Effectively Engaging Teachers - 5 Strategies For Successful Staff Deve
Aug 14, 2010 Teacher Training 2079 Views
I really enjoy working with teachers. They are creative, and most teachers absolutely love to learn. However, teachers can be a tough crowd to please, especially if you are a trainer. You know all those behaviors students engage in that drive teachers crazy? Using electronic devices in class? Talking during instruction? Making rude comments about the instructor? Yes, these are just a few of the behaviors that the majority of teachers would find intolerable in their students. Yet teachers often display these same behaviors during staff development sessions. Are teachers just a rude bunch? No, that's not the issue. The reality is teachers hold extremely high expectations for their staff developers, and if they believe their time is being wasted, these rude behaviors emerge. This is especially true if teachers have been forced to attend a training in which they have little interest. If you do find yourself working with teachers, these 5 strategies can help you have a successful experience.
1. Be confident in the content you are sharing with teachers. Confidence comes from understanding the material deeply, being prepared, and anticipating questions and potential misunderstandings. Though the majority of teachers are hoping for your success as a trainer, some are just waiting for you to falter. If you can present your material with authority and conviction, teachers respond positively.
2. Be enthusiastic about what you are sharing with teachers. The passion you hold for the content must shine through during each stage of the training. Nothing is more contagious than watching someone brim with excitement over strategies that positively impact students. If you find yourself in a situation where you are training teachers on something you are not enthusiastic about (such as personnel procedures or testing), infuse a lot of humor. Teachers love to laugh, and your honesty with them will go far.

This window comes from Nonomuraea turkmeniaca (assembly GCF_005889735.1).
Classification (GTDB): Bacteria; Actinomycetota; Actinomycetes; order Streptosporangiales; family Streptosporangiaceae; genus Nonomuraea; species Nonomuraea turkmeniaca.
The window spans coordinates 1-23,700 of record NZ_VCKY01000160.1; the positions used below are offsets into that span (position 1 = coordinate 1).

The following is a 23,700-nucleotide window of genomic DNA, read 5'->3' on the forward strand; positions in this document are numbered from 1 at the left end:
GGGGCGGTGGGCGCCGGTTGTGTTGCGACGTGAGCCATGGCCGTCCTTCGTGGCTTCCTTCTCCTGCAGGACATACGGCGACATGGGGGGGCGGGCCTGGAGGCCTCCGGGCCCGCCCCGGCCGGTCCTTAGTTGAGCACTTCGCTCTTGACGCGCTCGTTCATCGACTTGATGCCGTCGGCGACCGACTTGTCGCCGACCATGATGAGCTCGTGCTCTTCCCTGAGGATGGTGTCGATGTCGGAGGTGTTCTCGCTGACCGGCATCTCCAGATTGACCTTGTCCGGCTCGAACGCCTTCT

3. Maintain a high level of energy throughout the training session. Visible confidence and enthusiasm for your subject matter will encourage appropriate levels of energy throughout the workshop. As you plan your session, look for opportunities to examine the flow of the day. Have you allowed for sufficient time for participants to interact with the material? Are teachers engaged in ways other than listening? Does your session ebb and flow in a natural rhythm in which the participants receive information and interact with each other. It is much easier for you, as the presenter, to maintain dynamic levels of energy if you schedule periods in which teachers are actively involved in the material.
4. Infuse your training with anecdotes from your own experience. Most staff developers have experience in the classroom or other educational settings, thus have many, many situations from which to draw. People love to hear stories. Perhaps it is the nature of a story with its beginning, middle, and end that so fascinates listeners. Whatever the reason, stories relating to what you are presenting to teachers is not only a way to illustrate key points in your presentation, but it will also demonstrate your experience. Teachers respond well to presenters who have served in the trenches.
5. Connect with teachers on a personal level. Insist they wear name tags and address them individually. Something very powerful occurs when one's name is used. The participants no longer are strangers, and you instantly develop rapport. Another way to connect with teachers is to walk the room. Standing at the front of the room talking for long periods of time will not endear you to your audience. Use those times when teachers are actively engaged in exploring the content of your presentation to roam, ask questions, check for understanding, and talk with individuals. You'll be amazed how quickly you gain the trust and respect of teachers by engaging with them in this manner.
Teachers can be a challenging audience to engage. However, with these key strategies, you too can enjoy working with a highly creative, committed, and caring group of professionals.